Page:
The Info List - Islamic Prophet

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Prophets in Islam
(Arabic: الأنبياء في الإسلام‎) include "messengers" (rasul, pl. rusul), bringers of a divine revelation via an angel (Arabic: ملائكة, malāʾikah);[1][2] and "prophets" (nabī, pl. anbiyāʼ), lawbringers that Muslims believe were sent by God
to every person, bringing God's message in a language they can understand.[1][3] Knowledge of the Islamic prophets is one of the six articles of the Islamic faith, and specifically mentioned in the Quran.[4] Muslims believe that the first prophet was also the first human being, Adam
(ادم), created by Allah
(الله). Many of the revelations delivered by the 48 prophets in Judaism and many prophets of Christianity are mentioned as such in the Quran
but usually in slightly different forms. For example, the Jewish Elisha
is called Alyasa, Job
is Ayyub, Jesus
is Isa, etc. The Torah
given to Moses (Musa) is called Tawrat, the Psalms
given to David
(Dawud) is the Zabur, the Gospel
given to Jesus
is Injil.[1] In Islam, prophets are commonly exclusively male, thus none of the seven Jewish Prophetesses are mentioned in the Quran
as prophets. Unique to Islam
is Muhammad
( Muhammad
ibn ʿAbdullāh), who Muslims believe is the "Seal of the Prophets" (Khatam an-Nabiyyin, i.e. the last prophet); and the Quran, revealed to Muhammad
but not written down by him,[5] which Muslims believe is unique among divine revelations as the only correct one protected by God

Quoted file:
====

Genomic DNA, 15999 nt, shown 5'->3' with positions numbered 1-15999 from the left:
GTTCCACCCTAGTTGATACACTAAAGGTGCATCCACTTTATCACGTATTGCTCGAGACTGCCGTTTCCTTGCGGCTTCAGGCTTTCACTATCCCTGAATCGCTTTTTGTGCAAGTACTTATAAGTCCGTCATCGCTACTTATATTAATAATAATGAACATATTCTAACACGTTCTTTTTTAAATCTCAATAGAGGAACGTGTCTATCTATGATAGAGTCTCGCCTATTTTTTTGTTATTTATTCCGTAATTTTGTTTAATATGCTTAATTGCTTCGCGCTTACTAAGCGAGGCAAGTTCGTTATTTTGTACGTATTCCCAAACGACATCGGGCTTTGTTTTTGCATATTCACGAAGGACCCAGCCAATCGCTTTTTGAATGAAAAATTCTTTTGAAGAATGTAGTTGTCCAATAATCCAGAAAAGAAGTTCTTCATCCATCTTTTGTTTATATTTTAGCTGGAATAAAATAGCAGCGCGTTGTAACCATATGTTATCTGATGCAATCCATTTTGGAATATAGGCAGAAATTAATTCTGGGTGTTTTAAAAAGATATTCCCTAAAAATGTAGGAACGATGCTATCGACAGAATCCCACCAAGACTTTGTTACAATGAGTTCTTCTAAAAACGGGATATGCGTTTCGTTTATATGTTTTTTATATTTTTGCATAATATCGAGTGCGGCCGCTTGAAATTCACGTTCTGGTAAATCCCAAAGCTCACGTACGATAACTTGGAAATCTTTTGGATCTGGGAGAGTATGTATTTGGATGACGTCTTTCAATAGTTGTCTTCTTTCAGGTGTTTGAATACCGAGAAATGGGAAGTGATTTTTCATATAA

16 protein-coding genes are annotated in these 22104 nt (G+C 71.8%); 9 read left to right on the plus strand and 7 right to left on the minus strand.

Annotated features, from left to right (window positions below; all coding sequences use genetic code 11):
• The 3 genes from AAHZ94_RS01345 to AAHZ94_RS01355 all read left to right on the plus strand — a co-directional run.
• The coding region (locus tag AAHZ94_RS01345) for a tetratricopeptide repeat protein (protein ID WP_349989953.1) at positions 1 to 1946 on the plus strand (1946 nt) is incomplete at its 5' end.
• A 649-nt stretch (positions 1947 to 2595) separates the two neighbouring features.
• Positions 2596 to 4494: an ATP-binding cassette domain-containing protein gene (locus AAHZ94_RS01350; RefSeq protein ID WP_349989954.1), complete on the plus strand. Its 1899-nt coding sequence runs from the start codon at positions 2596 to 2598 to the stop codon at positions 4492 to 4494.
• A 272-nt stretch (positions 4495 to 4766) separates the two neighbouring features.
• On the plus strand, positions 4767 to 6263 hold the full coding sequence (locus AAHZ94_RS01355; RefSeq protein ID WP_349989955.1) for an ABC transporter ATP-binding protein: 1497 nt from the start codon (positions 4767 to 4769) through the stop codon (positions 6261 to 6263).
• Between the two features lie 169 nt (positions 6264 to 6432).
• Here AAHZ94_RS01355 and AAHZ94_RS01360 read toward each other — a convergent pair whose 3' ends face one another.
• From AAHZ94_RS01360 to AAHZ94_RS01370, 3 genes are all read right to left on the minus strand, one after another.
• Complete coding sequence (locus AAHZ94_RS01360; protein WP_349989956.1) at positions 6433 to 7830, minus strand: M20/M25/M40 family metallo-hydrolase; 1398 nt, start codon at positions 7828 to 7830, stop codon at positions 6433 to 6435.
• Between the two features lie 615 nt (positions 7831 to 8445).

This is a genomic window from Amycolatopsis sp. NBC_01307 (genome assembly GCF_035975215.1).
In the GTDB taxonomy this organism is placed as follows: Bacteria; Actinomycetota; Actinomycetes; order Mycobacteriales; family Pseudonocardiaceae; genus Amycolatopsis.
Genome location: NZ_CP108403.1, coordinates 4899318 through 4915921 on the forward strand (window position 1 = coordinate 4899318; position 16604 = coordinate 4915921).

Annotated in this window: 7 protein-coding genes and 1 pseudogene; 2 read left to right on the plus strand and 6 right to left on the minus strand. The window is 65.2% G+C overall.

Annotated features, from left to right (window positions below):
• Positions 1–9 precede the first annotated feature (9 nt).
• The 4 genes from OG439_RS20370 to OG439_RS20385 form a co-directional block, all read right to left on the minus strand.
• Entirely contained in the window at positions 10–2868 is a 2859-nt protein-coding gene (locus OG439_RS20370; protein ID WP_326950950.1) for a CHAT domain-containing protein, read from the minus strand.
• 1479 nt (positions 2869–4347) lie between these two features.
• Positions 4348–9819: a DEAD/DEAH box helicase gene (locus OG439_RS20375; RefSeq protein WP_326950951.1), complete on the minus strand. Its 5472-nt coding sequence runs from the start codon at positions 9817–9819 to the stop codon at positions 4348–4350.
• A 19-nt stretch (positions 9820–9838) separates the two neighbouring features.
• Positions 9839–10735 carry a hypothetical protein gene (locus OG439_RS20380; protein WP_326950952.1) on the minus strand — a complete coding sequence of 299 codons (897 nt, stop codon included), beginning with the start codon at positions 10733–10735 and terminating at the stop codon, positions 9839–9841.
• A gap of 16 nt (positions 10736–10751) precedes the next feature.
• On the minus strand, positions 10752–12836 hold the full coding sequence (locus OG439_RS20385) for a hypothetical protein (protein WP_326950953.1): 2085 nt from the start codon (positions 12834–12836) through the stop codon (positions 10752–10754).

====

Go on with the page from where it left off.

from distortion or corruption,[6] destined to remain in its true form until the Last Day.[7] Muslims believe Muhammad
to be the last prophet, although after the prophets there will still be saints.[8] In Muslim
belief, every prophet in Islam
preached the same main Islamic beliefs, the Oneness of God, worshipping of that one God, avoidance of idolatry and sin, and the belief in the Day of Resurrection or the Day of Judgement and life after death. Each came to preach Islam
at different times in history and some told of the coming of the final Islamic prophet and messenger of God, who would be named "Ahmed" commonly known as Muhammad.


1 Etymology 2 Characteristics

2.1 Status 2.2 Numbers 2.3 Female prophets

3 Scriptures and other gifts

3.1 Holy books 3.2 Holy gifts

4 Prophets and messengers

4.1 Prophethood in Ahmadiyya

5 Other persons

5.1 Other special persons in the Qur'an 5.2 Prophets in Islamic literature

6 See also 7 Notes 8 External links

Etymology[edit] In Arabic
and Hebrew,[9] the term nabī ( Arabic
plural form:anbiyāʼ) means "prophet". Forms of this noun occur 75 times in the Quran. The term nubuwwah (meaning "prophethood") occurs five times in the Quran. The terms rasūl (plural: rusul) and mursal (plural: mursalūn) denote "messenger" or "apostle" and occur more than 300 times. The term for a prophetic "message", risālah (plural: risālāt), appears in the Quran
in ten instances.[10] The Syriac form of rasūl Allāh (literally: "messenger of God"), s̲h̲eliḥeh d-allāhā, occurs frequently in the apocryphal Acts of St. Thomas. The corresponding verb for s̲h̲eliḥeh—s̲h̲alaḥ, occurs in connection with the prophets in the Hebrew Bible.[11][12][13][14] The words "prophet" (Arabic: نبي nabī) and "messenger" (Arabic: رسول rasūl) appear several times in the Old Testament
Old Testament
and the New Testament. The following table shows these words in different languages:[15]

Prophet and Messenger in the Bible

Arabic Arabic
Pronunciation English Greek Greek pronunciation Strong Number Hebrew Hebrew pronunciation Strong Number

نبي Nabi Prophet προφήτης prophētēs G4396 נביא navi /nəvi/ H5030

رسول Rasul Messenger, Prophet ἄγγελος, ἀπόστολος ä'n-ge-los, ä-po'-sto-los G32, G652 מלאך (מַלְאָךְ) mal'akh H4397,H7971

In the Hebrew Bible, the word navi ("spokesperson, prophet") occurs more commonly, and the Hebrew word mal'akh ("messenger") refers to Angels in Judaism. According to Judaism, Haggai, Zachariah, and Malachi